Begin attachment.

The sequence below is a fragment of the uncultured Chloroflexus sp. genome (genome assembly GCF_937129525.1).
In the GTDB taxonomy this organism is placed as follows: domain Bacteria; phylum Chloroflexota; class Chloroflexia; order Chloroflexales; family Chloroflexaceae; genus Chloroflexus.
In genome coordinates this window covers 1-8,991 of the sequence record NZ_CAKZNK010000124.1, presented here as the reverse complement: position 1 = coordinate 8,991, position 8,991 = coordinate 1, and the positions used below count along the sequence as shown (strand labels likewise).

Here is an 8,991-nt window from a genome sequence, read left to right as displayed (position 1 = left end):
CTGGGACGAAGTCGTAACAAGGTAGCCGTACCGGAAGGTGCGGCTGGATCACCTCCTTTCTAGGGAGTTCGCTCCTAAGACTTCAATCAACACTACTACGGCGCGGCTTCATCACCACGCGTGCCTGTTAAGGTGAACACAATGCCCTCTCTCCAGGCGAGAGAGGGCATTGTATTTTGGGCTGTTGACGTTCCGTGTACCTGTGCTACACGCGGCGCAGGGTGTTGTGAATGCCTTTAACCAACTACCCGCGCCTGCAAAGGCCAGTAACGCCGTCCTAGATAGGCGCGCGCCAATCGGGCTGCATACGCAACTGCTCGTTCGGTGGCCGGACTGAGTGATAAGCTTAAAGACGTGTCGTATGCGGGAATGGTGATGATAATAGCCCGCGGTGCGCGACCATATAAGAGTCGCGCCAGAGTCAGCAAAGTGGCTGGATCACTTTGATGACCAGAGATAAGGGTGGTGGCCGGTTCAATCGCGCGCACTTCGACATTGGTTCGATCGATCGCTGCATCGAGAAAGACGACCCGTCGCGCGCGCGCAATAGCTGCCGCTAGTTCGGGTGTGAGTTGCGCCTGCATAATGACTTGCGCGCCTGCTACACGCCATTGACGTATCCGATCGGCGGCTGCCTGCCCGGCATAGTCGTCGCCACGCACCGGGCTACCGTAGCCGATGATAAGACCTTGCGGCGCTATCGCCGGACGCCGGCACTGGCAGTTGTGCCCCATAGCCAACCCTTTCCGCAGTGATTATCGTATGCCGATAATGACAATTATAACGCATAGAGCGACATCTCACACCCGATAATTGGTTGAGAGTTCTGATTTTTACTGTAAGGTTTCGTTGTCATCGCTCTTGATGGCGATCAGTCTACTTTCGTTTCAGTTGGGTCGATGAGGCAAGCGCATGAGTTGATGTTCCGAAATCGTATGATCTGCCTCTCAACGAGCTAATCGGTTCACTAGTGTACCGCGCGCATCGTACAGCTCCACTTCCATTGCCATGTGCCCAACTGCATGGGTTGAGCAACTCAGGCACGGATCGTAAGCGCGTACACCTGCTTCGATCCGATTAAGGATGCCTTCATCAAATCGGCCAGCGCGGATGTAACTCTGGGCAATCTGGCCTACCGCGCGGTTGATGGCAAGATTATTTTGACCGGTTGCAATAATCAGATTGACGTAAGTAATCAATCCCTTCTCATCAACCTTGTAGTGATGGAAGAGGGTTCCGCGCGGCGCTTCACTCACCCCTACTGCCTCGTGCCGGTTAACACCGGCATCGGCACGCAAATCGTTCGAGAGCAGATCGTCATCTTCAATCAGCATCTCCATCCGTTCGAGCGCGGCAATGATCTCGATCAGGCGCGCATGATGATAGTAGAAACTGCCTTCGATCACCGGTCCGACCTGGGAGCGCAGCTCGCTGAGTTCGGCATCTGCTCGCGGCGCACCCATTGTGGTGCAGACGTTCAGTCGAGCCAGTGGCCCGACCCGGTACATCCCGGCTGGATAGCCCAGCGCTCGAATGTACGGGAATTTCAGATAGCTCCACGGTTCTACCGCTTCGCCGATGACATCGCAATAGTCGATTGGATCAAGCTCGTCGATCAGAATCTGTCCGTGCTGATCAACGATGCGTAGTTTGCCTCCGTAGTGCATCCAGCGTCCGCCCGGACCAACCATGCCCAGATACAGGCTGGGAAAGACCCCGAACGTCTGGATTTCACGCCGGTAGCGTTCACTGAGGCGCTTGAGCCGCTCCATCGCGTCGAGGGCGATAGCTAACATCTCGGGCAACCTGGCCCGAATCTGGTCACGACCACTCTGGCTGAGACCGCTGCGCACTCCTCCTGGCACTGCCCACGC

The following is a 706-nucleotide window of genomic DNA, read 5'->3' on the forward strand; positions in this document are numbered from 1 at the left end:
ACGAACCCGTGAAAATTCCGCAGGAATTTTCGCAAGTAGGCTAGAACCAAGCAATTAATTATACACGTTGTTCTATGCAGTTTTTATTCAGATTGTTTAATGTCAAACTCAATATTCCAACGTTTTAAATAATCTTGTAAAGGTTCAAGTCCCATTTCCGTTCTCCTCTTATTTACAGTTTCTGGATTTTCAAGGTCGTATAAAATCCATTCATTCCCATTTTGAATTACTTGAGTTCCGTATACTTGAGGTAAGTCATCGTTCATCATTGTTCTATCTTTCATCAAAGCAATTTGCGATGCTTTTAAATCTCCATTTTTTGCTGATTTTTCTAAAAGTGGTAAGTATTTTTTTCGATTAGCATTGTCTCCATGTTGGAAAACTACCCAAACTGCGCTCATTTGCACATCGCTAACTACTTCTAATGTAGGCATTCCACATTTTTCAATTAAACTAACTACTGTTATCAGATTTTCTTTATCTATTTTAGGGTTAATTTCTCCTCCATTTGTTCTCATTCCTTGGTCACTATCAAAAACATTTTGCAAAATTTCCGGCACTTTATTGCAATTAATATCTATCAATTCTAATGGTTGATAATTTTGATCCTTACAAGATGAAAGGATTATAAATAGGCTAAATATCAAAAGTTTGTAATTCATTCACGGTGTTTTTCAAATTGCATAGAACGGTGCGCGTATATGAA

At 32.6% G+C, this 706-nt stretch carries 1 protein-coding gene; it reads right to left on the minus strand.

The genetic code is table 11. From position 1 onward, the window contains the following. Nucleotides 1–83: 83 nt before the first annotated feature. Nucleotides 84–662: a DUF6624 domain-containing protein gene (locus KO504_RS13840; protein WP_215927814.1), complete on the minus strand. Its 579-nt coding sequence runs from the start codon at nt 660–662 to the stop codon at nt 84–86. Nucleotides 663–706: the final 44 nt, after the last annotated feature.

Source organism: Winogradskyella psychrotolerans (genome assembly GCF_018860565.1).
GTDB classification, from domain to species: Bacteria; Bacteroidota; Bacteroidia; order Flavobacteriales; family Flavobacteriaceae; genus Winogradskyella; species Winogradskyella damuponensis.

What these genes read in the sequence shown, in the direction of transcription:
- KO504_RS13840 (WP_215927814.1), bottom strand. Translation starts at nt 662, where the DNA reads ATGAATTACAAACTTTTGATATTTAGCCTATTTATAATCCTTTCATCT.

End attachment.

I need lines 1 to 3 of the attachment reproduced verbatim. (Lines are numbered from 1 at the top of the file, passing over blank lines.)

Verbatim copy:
The sequence below is a fragment of the uncultured Chloroflexus sp. genome (genome assembly GCF_937129525.1).
In the GTDB taxonomy this organism is placed as follows: domain Bacteria; phylum Chloroflexota; class Chloroflexia; order Chloroflexales; family Chloroflexaceae; genus Chloroflexus.
In genome coordinates this window covers 1-8,991 of the sequence record NZ_CAKZNK010000124.1, presented here as the reverse complement: position 1 = coordinate 8,991, position 8,991 = coordinate 1, and the positions used below count along the sequence as shown (strand labels likewise).